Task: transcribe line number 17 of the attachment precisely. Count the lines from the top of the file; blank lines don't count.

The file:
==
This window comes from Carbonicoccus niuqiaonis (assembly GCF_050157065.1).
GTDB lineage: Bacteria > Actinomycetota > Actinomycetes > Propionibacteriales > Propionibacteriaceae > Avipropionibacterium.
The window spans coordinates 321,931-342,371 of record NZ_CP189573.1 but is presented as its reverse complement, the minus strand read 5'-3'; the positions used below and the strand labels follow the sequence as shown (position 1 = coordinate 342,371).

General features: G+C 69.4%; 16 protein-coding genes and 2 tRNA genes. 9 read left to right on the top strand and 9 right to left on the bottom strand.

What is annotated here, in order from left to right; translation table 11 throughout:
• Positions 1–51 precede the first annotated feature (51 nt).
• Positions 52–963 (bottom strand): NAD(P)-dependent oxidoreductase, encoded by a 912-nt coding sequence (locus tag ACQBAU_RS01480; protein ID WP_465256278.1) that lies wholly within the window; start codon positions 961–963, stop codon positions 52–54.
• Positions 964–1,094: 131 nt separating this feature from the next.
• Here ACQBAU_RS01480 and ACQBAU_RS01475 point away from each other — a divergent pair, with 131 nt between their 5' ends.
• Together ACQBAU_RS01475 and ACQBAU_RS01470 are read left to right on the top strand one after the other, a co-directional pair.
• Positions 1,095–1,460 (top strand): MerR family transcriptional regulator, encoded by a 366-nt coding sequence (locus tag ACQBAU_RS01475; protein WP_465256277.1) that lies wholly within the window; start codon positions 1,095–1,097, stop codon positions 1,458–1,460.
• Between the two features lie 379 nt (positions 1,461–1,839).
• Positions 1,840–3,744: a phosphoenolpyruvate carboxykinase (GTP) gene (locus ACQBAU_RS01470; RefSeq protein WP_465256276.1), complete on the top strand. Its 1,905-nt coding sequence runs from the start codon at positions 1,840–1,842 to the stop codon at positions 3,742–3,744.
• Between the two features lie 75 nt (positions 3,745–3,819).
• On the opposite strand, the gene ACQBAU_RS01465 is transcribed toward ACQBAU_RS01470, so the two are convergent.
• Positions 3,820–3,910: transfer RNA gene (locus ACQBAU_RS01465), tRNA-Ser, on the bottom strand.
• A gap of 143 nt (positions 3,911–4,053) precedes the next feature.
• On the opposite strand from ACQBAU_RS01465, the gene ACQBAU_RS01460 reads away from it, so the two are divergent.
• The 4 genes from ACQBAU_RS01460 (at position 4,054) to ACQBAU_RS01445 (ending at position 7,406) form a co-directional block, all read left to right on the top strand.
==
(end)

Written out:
• A gap of 143 nt (positions 3,911–4,053) precedes the next feature.